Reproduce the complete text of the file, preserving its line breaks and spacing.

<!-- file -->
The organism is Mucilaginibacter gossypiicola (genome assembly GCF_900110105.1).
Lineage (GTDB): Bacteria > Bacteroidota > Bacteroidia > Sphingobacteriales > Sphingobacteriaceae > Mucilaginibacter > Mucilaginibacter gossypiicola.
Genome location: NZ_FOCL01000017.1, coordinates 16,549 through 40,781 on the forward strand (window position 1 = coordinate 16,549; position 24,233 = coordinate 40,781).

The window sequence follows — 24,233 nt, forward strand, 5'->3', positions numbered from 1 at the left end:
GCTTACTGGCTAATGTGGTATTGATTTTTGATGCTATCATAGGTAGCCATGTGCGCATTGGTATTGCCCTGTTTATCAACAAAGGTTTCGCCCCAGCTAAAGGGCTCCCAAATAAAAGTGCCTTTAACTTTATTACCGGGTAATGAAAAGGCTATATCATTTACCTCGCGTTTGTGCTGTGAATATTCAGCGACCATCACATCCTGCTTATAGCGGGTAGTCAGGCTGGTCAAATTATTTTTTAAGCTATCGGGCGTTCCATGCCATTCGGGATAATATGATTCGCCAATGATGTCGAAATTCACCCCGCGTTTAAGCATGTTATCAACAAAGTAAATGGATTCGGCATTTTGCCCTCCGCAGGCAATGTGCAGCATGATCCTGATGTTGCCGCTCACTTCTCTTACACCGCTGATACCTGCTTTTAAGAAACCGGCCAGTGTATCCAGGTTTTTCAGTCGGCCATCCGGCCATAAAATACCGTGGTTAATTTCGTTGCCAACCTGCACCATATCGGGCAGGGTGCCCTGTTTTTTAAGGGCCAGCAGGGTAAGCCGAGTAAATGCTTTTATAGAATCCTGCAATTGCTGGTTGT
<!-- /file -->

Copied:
The organism is Mucilaginibacter gossypiicola (genome assembly GCF_900110105.1).
Lineage (GTDB): Bacteria > Bacteroidota > Bacteroidia > Sphingobacteriales > Sphingobacteriaceae > Mucilaginibacter > Mucilaginibacter gossypiicola.
Genome location: NZ_FOCL01000017.1, coordinates 16,549 through 40,781 on the forward strand (window position 1 = coordinate 16,549; position 24,233 = coordinate 40,781).

The window sequence follows — 24,233 nt, forward strand, 5'->3', positions numbered from 1 at the left end:
GCTTACTGGCTAATGTGGTATTGATTTTTGATGCTATCATAGGTAGCCATGTGCGCATTGGTATTGCCCTGTTTATCAACAAAGGTTTCGCCCCAGCTAAAGGGCTCCCAAATAAAAGTGCCTTTAACTTTATTACCGGGTAATGAAAAGGCTATATCATTTACCTCGCGTTTGTGCTGTGAATATTCAGCGACCATCACATCCTGCTTATAGCGGGTAGTCAGGCTGGTCAAATTATTTTTTAAGCTATCGGGCGTTCCATGCCATTCGGGATAATATGATTCGCCAATGATGTCGAAATTCACCCCGCGTTTAAGCATGTTATCAACAAAGTAAATGGATTCGGCATTTTGCCCTCCGCAGGCAATGTGCAGCATGATCCTGATGTTGCCGCTCACTTCTCTTACACCGCTGATACCTGCTTTTAAGAAACCGGCCAGTGTATCCAGGTTTTTCAGTCGGCCATCCGGCCATAAAATACCGTGGTTAATTTCGTTGCCAACCTGCACCATATCGGGCAGGGTGCCCTGTTTTTTAAGGGCCAGCAGGGTAAGCCGAGTAAATGCTTTTATAGAATCCTGCAATTGCTGGTTGT